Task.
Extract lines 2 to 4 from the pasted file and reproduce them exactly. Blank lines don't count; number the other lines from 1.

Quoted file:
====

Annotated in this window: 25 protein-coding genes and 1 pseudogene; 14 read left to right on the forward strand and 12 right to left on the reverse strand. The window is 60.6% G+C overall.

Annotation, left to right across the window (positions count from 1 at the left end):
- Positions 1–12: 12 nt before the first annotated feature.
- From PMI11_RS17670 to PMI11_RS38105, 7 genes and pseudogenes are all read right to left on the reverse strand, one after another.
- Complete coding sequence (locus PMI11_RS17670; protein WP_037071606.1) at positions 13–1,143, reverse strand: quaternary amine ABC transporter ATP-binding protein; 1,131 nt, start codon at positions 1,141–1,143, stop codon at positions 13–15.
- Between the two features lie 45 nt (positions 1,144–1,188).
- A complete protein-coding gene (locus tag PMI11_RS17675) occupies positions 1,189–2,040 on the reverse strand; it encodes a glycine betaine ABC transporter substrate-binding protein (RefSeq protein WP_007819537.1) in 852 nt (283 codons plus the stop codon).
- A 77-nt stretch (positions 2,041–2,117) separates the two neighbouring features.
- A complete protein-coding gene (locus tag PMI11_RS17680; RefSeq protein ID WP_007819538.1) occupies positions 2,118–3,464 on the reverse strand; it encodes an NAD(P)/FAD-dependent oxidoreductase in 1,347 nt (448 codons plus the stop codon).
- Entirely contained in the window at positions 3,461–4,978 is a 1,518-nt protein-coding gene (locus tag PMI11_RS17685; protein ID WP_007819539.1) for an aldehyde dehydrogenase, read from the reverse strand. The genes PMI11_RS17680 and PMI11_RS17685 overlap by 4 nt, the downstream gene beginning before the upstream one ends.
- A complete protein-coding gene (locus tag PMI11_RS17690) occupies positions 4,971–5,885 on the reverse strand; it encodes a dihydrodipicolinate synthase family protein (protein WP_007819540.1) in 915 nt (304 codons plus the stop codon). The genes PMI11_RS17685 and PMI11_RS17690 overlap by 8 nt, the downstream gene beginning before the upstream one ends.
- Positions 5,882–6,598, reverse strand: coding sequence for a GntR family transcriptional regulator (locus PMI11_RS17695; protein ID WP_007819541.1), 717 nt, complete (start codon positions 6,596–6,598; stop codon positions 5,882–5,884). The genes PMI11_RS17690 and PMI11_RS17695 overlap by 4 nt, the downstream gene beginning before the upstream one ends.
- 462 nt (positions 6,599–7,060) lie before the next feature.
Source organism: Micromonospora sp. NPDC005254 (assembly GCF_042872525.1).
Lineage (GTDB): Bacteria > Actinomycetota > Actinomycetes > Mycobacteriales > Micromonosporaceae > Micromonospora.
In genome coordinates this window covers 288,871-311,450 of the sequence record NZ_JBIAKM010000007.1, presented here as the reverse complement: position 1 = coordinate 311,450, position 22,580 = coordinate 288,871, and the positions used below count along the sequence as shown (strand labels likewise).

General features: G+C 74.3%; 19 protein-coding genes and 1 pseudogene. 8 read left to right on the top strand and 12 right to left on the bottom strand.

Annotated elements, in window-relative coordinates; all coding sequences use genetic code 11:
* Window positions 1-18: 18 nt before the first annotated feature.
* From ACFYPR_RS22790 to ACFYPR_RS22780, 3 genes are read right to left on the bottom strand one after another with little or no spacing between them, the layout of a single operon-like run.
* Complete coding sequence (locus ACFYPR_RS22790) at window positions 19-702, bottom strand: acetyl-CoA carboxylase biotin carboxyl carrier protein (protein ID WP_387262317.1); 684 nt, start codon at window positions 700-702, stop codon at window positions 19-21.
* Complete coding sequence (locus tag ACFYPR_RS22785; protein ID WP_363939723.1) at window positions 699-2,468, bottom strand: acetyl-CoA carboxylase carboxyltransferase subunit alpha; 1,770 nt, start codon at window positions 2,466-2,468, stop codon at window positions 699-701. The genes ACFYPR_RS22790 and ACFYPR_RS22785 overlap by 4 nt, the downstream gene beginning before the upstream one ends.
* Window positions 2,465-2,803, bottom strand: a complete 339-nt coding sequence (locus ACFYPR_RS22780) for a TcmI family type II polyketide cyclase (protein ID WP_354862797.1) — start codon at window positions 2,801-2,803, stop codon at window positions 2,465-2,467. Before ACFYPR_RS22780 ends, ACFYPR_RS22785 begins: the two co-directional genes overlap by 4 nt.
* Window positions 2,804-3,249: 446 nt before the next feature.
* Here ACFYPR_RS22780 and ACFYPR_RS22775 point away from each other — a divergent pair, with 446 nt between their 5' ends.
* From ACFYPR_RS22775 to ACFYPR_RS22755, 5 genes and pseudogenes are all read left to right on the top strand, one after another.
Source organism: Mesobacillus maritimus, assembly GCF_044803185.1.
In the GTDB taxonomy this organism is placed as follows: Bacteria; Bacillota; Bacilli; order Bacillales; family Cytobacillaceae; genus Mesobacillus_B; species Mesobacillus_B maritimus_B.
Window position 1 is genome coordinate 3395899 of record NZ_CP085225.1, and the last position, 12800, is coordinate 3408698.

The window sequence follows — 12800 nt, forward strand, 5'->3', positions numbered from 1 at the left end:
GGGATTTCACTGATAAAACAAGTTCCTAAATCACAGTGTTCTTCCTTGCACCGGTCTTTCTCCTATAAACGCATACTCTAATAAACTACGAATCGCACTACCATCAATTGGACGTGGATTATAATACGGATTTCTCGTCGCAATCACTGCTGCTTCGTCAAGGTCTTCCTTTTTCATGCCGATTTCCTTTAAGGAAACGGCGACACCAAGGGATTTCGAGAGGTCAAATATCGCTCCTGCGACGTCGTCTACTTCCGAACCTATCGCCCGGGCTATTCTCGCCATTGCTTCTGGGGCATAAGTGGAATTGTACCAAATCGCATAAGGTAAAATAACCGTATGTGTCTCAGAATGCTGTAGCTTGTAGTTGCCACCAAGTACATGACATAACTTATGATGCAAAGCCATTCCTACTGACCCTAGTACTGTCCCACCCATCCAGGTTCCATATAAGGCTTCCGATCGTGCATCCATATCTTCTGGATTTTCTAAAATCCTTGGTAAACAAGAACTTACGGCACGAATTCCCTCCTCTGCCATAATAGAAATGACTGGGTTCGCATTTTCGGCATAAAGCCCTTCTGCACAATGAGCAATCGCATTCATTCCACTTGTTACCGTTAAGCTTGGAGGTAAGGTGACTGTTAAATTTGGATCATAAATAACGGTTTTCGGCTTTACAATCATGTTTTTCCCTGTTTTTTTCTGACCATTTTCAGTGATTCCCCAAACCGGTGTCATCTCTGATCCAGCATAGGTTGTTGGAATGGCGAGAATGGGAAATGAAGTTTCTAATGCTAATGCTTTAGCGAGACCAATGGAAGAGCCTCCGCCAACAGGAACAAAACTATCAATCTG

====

Annotation, left to right across the window (positions count from 1 at the left end):
- Positions 1–12: 12 nt before the first annotated feature.
- From PMI11_RS17670 to PMI11_RS38105, 7 genes and pseudogenes are all read right to left on the reverse strand, one after another.